Unfortunately, two things worked against me. The party had split up, and only two characters walked into this ambush. Also, I failed to take into account just how devastating fifty incoming crossbow bolts, no matter how inexpertly fired, would be to a first-level character. Especially when they all targeted the same character.

I seem to recall that he was only hit by five or six bolts out of the massive hail of fire. But, that was easily enough to kill him.

Now, I had somewhat learned my lesson from my earlier failure. I was planning out ways to fix the situation. I didn't want to just ret-con it, but I had ideas on how to bring the character back. Because I did recognize that it was largely my fault as DM.

The player, however, was convinced that I had deliberately targeted and killed his character. He refused to talk to me about it. He also refused to make another character. The whole campaign sputtered and died.

Lessons Learned

Aside from some of the obvious lessons (like actually thinking through my encounters), one of the lessons I learned is that very few players actually like random death. They may be willing to go down in a heroic sacrifice, or when forewarned that they are walking into a suicide mission. But, they don't want to go down to the schmuck minions.

Also, players really hate it when the deck looks stacked against them, and then it turns out to actually be stacked against them. They want to turn the tables on the bad guys, preferably in a dramatic fashion. Slogging through an encounter where you just have to hope that the bad guy runs out of hit points first is unsatisfying.

Bringing this back to the opening paragraph, I clearly should have fudged the rolls in both of these situations. When I saw that the bats were killing the monk, I should have noticed that my ad hoc rules were no good and had the bats suddenly fail a morale check and fly away. When I realized that the incoming crossbow bolts were all going to be targeting one character instead of split between six as I had been expecting, I should have either had only some of them fire, or given him some chance to duck back into the tunnel. Letting the chips fall where they may cost my wife (and me) a really cool character, and cost me a potentially really cool campaign.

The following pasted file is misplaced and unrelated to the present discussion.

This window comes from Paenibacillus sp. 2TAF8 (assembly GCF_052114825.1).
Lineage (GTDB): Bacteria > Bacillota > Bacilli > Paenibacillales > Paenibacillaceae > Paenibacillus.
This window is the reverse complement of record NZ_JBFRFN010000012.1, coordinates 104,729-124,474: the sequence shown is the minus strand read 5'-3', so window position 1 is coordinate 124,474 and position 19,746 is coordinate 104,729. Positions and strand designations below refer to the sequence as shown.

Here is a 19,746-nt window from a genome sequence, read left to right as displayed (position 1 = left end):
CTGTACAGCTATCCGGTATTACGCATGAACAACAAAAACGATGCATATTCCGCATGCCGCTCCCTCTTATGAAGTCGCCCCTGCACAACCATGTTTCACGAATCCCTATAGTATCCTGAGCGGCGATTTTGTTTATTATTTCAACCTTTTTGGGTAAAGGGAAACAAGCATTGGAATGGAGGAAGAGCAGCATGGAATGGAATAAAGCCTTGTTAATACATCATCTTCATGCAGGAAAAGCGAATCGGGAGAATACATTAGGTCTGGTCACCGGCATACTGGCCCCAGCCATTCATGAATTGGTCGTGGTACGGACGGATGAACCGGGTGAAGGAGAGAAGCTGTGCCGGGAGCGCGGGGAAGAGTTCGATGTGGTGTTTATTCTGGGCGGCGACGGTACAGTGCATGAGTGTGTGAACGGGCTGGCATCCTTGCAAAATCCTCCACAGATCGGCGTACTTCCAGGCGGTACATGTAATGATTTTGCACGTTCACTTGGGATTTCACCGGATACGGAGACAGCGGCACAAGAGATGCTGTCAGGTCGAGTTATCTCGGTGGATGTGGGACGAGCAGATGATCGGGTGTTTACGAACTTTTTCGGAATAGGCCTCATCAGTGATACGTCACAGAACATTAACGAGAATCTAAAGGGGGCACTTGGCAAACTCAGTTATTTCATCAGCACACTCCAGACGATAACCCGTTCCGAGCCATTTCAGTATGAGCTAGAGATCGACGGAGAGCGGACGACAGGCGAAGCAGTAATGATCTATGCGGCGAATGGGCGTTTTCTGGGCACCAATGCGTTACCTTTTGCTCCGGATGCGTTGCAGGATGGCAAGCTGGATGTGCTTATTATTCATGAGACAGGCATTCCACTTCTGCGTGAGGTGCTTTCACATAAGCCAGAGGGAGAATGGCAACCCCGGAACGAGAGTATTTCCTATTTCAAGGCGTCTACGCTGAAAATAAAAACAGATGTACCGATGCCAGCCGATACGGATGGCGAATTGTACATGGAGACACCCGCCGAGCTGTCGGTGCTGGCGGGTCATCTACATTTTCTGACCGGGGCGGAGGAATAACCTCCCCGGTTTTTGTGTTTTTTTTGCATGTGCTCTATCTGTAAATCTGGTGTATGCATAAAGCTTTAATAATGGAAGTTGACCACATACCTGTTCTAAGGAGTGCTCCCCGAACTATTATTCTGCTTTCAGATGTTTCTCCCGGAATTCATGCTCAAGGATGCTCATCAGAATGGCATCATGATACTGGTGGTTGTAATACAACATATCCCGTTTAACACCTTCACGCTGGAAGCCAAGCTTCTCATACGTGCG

1. Why is the lesson that you should have fudged the rolls? Why is the lesson not that you should have thought up better swarm rules, or that you shouldn't have forced your players into a scenario where they'd be hit by 50 crossbow bolts? Or, why is the lesson for your players not to go charging into big open spaces underground without scouting them out properly first?

    Also, I have to be honest, the player who quit your campaign in the second scenario sounds pretty childish. It's just a game, for heaven's sake.

  2. Oh, sure, part of the lesson is that I should have prepped better when creating the scenarios. But, in both cases, I should have recognized the flaw and fudged around it. By sticking to a "let the dice fall as they may" ideal, I let the flaw kill two good characters and really kill the momentum for both campaigns. I thought that I was being "tough but fair," when I really was just being stubborn and un-fun.